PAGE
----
With the Omicron variant causing a resurgence in COVID-19 cases, you might assume that the pandemic remains at the top of the list of business risks keeping owners and risk managers up a night. But you’d be wrong.
According to Allianz’s Risk Barometer for 2022, the pandemic only comes in fourth; and it’s significantly behind the #1 risk: cyber incidents. After reviewing the research, here’s my take on the biggest challenges facing the insurance industry in each category. Included are steps that businesses of any size can take to mitigate these risks.
The Big Risk: 2021 was a rough year for cybersecurity. But despite the dramatic increase in both the number and severity of cyber events, I’m going to say that the biggest risk that business owners face in this area is overestimating their own preparedness. Those statements may seem contradictory. Surely if threats are on the increase, businesses are taking extra measures to protect themselves and their data? Unfortunately not, in many cases. While research continues to show that having an Incident Response Team and testing that team’s response plan significantly reduces breach costs, many SMBs continue to skip this essential step. Many companies also over-estimate the financial protection that their current insurance policies provide in the event of a breach.
Steps to Take: First, get an outside perspective. It’s easy to assume that because you haven’t experienced a major breach yet, your defenses are effective. Don’t be too sure. A number of public and private groups now offer initial cybersecurity assessments and penetration testing at a minimal cost. Find a reputable partner, and take them up on that offer. Then sit down with your insurance provider(s) for a serious talk about what your general, professional, and cyber liability insurance policies do (and don’t) cover.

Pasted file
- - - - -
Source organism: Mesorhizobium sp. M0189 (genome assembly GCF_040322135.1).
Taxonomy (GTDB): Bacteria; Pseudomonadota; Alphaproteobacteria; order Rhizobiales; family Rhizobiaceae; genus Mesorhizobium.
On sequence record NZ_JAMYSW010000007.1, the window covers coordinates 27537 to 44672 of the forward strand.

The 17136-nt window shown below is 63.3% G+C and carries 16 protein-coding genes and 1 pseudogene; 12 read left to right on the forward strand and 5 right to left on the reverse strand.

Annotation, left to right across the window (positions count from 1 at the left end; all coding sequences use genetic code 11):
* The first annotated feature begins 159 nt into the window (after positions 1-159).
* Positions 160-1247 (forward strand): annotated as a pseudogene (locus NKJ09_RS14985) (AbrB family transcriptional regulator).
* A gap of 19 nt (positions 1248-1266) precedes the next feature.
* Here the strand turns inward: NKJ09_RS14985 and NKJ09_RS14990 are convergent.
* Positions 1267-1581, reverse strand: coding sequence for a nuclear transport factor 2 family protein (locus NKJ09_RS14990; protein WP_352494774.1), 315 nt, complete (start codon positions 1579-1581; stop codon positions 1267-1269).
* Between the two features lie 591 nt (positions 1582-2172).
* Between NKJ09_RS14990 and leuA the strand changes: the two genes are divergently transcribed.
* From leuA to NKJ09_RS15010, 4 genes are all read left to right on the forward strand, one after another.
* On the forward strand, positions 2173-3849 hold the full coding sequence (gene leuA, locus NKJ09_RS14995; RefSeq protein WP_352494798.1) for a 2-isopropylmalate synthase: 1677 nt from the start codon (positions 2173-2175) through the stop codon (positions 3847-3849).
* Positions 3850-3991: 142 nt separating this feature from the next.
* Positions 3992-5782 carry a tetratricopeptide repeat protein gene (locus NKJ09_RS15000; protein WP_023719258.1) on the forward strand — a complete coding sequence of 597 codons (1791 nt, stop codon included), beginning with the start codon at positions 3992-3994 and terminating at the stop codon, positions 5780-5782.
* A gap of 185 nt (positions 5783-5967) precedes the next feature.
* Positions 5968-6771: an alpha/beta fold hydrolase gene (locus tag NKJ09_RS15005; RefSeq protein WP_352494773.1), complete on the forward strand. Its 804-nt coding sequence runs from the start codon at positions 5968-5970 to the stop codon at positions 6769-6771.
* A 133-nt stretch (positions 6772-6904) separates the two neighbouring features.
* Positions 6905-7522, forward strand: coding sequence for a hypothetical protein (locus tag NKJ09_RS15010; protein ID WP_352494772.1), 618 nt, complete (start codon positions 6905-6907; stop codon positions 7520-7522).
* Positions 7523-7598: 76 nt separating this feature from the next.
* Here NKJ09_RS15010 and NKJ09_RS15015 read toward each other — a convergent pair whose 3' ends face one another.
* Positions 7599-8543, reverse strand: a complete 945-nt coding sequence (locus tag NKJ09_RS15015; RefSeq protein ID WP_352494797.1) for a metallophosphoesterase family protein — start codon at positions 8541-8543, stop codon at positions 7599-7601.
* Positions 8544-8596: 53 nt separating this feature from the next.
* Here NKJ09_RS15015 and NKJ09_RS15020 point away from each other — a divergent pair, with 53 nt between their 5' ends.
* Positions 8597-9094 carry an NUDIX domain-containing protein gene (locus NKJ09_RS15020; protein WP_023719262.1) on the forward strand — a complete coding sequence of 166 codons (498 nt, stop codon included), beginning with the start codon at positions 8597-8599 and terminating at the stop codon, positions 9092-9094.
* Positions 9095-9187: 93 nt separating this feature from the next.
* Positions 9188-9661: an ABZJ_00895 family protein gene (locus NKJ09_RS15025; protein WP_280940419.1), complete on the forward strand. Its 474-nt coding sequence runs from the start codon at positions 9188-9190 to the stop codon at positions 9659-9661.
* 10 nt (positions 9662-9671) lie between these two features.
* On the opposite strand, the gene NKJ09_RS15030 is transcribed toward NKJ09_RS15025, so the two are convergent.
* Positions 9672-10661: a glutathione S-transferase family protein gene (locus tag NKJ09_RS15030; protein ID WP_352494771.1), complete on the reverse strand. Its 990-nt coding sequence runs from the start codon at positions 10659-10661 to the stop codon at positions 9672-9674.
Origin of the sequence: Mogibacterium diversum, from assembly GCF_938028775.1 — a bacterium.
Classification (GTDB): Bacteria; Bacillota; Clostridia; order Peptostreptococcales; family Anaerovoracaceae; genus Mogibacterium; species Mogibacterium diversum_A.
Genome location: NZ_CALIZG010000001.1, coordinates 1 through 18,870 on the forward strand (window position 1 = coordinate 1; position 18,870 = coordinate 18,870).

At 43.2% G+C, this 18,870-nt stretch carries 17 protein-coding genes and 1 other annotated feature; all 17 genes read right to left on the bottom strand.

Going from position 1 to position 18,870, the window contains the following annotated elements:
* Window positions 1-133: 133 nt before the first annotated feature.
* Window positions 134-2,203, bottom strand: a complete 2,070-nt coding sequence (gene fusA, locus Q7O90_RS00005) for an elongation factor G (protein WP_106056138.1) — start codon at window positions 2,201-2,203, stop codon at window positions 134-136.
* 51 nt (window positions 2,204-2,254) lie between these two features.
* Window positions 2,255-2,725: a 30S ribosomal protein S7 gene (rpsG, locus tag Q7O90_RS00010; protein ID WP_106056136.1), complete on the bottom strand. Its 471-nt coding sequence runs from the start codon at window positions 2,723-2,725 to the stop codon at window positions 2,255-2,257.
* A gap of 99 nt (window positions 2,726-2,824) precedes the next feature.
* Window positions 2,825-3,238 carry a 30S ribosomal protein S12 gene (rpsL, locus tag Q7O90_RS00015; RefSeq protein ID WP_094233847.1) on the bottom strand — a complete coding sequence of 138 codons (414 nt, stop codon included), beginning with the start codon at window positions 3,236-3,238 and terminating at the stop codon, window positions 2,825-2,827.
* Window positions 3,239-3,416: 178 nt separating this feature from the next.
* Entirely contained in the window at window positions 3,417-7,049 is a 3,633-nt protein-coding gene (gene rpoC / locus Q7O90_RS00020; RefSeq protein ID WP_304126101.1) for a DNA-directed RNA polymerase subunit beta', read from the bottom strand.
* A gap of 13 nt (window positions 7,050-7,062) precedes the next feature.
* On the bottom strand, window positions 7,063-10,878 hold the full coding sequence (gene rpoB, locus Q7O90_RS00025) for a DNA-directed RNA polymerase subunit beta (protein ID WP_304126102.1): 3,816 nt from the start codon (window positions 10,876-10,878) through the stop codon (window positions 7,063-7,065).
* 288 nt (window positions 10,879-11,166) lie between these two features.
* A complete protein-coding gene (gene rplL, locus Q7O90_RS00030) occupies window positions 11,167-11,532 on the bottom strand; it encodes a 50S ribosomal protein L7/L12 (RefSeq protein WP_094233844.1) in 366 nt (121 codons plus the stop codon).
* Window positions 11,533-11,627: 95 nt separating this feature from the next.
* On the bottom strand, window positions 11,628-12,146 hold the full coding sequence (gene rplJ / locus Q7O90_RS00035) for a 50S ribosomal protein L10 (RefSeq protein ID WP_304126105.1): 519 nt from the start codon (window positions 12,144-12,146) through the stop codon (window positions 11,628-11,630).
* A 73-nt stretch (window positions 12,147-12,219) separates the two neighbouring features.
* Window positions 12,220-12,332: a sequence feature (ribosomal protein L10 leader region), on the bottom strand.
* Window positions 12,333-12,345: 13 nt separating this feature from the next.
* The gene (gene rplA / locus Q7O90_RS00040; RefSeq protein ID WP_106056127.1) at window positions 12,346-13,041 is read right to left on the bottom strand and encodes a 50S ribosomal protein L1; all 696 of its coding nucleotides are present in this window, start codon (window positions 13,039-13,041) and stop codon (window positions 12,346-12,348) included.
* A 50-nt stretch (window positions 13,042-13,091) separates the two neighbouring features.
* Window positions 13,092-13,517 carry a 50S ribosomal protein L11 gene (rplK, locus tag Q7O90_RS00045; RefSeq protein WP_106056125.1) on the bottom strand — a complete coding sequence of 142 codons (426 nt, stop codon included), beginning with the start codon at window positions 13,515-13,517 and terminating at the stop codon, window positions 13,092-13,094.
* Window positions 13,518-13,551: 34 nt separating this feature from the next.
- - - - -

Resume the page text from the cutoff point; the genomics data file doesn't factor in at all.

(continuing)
Natural and Man-Made Disasters
The Big Risk: I lump these two together because the distinction between natural disasters and the consequences of past management decisions is increasingly difficult to make. 2021 was also a bad year for weather/climate disasters. The National Centers for Environmental Information reported 20 events with losses exceeding $1 billion each in the United States alone. Worse, many of these events occurred in places or at times outside the norm. While “experts” continue to argue over root causes, it’s clear that older risk models are no longer reliable. Add in the -C grade on the ASCE’ 2021 Report Card for America’s Infrastructure, and it’s clear that our communities are increasingly vulnerable.
Steps to Take: It’s time to move beyond a that-sort-of-thing-doesn’t-happen-here mentality. Start preparing your clients and your business to cope if it does. Yes, if you live in the heartland your chances of experiencing a hurricane are minimal; but torrential thunderstorms that dump inches of rain day after day, for example, can have a similar impact. Fortunately, lots of technology groups inside and outside the insurance industry are doing innovative research into current risk conditions. Find them and use their work to inform your contingency planning.
The Big Risk: As someone who’s studied the history of pandemics, I was skeptical of early predictions that COVID-19 and the public health measures meant to contain it would be over in a few weeks or months. The Spanish Flu, which parallels our current situation, began in the spring of 1918 and didn’t end until after a fourth wave in the winter of 1920. Given the nature of the COVID organism, it’s unlikely that the disease will simply fade away. Rather, we’ll become used to periodic flare-ups of a less virulent form. To my mind, the larger risk for businesses is that we are only now starting to see what forms the long-term impact of this global event will take. Ongoing physical and psychological vulnerabilities, especially for children, may ultimately have an even more significant impact.
Steps to Take: It’s time to stop seeing the pandemic as a short-term crisis to wait out or a problem to be solved. Instead. business leaders need to treat it as a situation to be managed. How we address employee health and benefits, as well as what the future workplace will look like, how it will function, and who will inhabit it are all being shaped by decisions being made now.
The Big Risk: It’s a truism that laws and regulations often lag behind the practices they’re meant to control. After all, regulation is by its nature reactive. We don’t tend to prohibit an activity until someone’s actually tried it and we see the consequences. With the rise of the insurtechs, however, regulators were already feeling the strain of trying to balance the need to modernize our industry with their primary responsibility to protect consumers. The rapid pivot to digital technologies during the pandemic only exacerbates this strain.